What should I get someone who likes chess?
July 8, 2014 9:44 AM   Subscribe

I'd like to get a thank-you gift for someone who likes chess (probably a book but I'd be open to other suggestions). I don't know anything about chess; what should I get him?

I've been taking some classes and one of my classmates has been really helpful, serving basically as a mentor to me. I'd like to get him a thank-you gift of some sort; I know he really likes chess so I thought I'd get something on that theme, although he's also a programmer/data analyst so things in that oeuvre would also be okay. Thanks for your suggestions!
posted by Mrs. Pterodactyl to Sports, Hobbies, & Recreation (13 answers total) 2 users marked this as a favorite
Chess clock if he does not have one.
posted by H. Roark at 10:01 AM on July 8, 2014

Best answer: Books:
The Chess Artist
Endgame (bio of Bobby Fischer)
Mortal Games: The Turbulent Genius of Garry Kasparov

Read them all in the midst of my chess fever, they are all great.

Non-book stuff:
Chess clock
Portable roll-up board with cheap pieces---I was always losing them and leaving them places, so it's always good to have an extra one

Anything from this Paul Morphy Amazon search. He is not, these days, terribly well known, but Paul Morphy was an American chess player who was more or less the first world chess champion. He played a different kind of game than chess champions do these days, one where bold strokes and beauty were as important as crushing strategy and winning at all costs. His games are delightful to go through, and he went a little mad at the end of his life so the biography is probably entertaining, though I haven't read it.

If he hasn't heard of Morphy (which is also my cat's name) he'll be fascinated to learn about him, and if he has heard of Morphy he'll be impressed and glad to get something new about him.
posted by TheRedArmy at 10:02 AM on July 8, 2014

The 3D printed reproduction of Marcel Duchamp's chess set linked on Kottke yesterday would make an awesome gift. I've been toying with making a set myself...but haven't priced it out yet.
posted by jeffch at 10:02 AM on July 8, 2014 [1 favorite]

Does he play in tournaments? Or mostly online?
posted by thelonius at 10:19 AM on July 8, 2014

Response by poster: At this point he mostly does chess puzzles and reads chess news although I know he has played in tournaments in the past.
posted by Mrs. Pterodactyl at 10:21 AM on July 8, 2014

Make him cupcakes with chess toppers? Make cookies?
posted by DarlingBri at 10:28 AM on July 8, 2014 [1 favorite]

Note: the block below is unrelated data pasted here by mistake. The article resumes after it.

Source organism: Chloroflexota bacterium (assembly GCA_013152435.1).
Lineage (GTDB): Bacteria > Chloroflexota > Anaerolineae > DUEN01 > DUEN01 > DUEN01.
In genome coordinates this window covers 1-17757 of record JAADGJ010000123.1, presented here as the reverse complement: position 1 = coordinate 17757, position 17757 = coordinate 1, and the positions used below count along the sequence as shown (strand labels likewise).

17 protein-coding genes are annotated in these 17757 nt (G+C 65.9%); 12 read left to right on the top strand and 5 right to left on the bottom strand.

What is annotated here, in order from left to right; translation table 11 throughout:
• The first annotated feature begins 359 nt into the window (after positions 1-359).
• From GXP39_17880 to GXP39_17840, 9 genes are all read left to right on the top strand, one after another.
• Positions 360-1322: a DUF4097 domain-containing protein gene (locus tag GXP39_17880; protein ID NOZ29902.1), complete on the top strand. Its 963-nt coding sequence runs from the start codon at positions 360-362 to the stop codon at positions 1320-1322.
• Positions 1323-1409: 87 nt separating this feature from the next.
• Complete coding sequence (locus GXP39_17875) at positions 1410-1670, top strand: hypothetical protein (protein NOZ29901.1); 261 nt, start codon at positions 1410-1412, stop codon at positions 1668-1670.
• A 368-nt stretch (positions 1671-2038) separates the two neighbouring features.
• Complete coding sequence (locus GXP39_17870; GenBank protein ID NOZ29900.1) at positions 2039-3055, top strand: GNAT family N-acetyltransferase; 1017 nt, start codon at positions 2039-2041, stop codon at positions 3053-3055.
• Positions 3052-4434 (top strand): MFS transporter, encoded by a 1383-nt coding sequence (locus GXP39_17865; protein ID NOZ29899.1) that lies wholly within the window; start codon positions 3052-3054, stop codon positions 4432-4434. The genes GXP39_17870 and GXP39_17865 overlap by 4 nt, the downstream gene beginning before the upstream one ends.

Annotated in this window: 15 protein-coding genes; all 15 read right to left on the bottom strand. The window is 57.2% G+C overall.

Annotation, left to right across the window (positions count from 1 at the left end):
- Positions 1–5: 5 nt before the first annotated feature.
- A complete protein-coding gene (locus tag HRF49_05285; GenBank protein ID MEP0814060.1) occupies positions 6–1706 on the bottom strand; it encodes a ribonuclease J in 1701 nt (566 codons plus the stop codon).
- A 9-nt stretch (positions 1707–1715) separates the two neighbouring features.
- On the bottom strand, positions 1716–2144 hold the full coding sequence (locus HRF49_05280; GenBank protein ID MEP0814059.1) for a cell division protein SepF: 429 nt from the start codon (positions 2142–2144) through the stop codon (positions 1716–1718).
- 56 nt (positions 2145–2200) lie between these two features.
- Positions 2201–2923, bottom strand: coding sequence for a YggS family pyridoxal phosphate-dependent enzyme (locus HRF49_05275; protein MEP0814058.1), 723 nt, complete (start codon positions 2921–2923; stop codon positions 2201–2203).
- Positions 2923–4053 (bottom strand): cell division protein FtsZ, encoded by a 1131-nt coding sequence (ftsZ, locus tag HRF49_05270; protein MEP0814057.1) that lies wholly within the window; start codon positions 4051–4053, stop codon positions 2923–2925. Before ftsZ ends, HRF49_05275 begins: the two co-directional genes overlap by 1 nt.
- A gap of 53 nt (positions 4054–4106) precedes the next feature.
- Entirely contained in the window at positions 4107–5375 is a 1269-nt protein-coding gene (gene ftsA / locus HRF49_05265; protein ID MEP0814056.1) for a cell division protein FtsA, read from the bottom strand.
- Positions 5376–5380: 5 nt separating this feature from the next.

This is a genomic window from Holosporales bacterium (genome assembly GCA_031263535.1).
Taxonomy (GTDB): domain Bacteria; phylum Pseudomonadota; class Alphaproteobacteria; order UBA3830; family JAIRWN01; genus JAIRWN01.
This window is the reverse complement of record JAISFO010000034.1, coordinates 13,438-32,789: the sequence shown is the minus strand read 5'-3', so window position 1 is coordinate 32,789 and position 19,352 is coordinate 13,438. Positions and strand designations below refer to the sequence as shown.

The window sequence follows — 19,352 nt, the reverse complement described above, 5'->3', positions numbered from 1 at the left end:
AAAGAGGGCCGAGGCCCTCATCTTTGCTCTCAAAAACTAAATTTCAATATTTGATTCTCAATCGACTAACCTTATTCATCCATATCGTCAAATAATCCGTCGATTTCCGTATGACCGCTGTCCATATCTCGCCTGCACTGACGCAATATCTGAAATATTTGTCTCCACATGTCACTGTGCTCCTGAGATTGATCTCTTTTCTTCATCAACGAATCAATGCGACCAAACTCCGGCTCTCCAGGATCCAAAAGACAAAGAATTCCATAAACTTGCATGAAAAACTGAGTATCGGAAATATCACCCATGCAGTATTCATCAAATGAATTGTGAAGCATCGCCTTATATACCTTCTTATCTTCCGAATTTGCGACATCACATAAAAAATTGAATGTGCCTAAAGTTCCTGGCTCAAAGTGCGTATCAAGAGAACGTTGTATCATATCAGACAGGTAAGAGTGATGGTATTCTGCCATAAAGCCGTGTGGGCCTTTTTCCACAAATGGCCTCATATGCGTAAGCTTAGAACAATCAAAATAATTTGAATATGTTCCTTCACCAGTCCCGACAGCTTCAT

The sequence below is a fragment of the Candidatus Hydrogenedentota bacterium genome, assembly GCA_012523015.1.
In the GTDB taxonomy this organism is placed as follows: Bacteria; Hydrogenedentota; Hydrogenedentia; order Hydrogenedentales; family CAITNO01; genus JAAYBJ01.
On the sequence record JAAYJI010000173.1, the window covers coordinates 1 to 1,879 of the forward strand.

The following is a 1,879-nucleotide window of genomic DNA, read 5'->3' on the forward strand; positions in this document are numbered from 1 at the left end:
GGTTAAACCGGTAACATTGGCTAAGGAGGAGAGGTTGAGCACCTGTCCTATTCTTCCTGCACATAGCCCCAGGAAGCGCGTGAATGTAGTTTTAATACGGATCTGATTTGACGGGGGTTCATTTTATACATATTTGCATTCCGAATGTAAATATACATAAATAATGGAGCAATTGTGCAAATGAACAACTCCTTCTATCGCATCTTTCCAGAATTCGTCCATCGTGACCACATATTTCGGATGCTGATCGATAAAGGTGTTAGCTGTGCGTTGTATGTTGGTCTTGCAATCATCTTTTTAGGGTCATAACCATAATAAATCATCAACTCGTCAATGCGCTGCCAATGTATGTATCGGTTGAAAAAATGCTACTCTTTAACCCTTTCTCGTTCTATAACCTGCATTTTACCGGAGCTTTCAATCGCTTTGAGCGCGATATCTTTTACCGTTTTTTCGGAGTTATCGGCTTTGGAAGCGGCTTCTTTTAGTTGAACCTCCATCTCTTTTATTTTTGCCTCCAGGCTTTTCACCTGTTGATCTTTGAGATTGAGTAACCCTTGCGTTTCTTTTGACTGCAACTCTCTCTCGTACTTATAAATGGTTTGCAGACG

A subscription to Chess Mentor.
posted by Obscure Reference at 10:39 AM on July 8, 2014

I'd like to dissent a little here. As someone who is deeply into his hobbies, people are constantly trying to give me gifts related to my hobbies. The problem is, their knowledge of the hobby is shallow and mine is deep - the chance of them actually getting something appropriate is low.

Instead, think about the things that you are passionate and knowledgeable about, and see if there's something among those that you can share with your friend. He gave you the gift of his expertise, give him the gift of yours.
posted by RustyBrooks at 10:56 AM on July 8, 2014 [4 favorites]

A retro gift might be one of the old Radio Shack electronic pocket chess games. It can be set for three levels of play and it would be a novelty.
posted by CollectiveMind at 11:31 AM on July 8, 2014

I like these books:

Accelerated Dragons
Hypermodern Openings for White
posted by jeffamaphone at 12:01 PM on July 8, 2014

Mortal Games is a terrific book that should appeal to any level of player.

It sounds like he may be either unrated or low rated as a player, in which case he might enjoy the Tactics Time books by Tim Brennan, chess puzzles taken from amateur tournament games.

If he plays much above that level, he's way over my head and I'm in no position to recommend anything—except that chess players sometimes gravitate to other games like Backgammon or Go as well.
posted by Flexagon at 12:15 PM on July 8, 2014

For something really unusual but chess-related, I'd recommend Decomposition I - Ivan Navarro, a vinyl record by an experimental artist who put chess pieces through a meat grinder.
posted by mark7570 at 12:16 PM on July 8, 2014

Response by poster: Thanks so much everyone! From what I know about his taste in books The Chess Artist looks perfect. I really appreciate all the suggestions!
posted by Mrs. Pterodactyl at 8:34 AM on July 9, 2014

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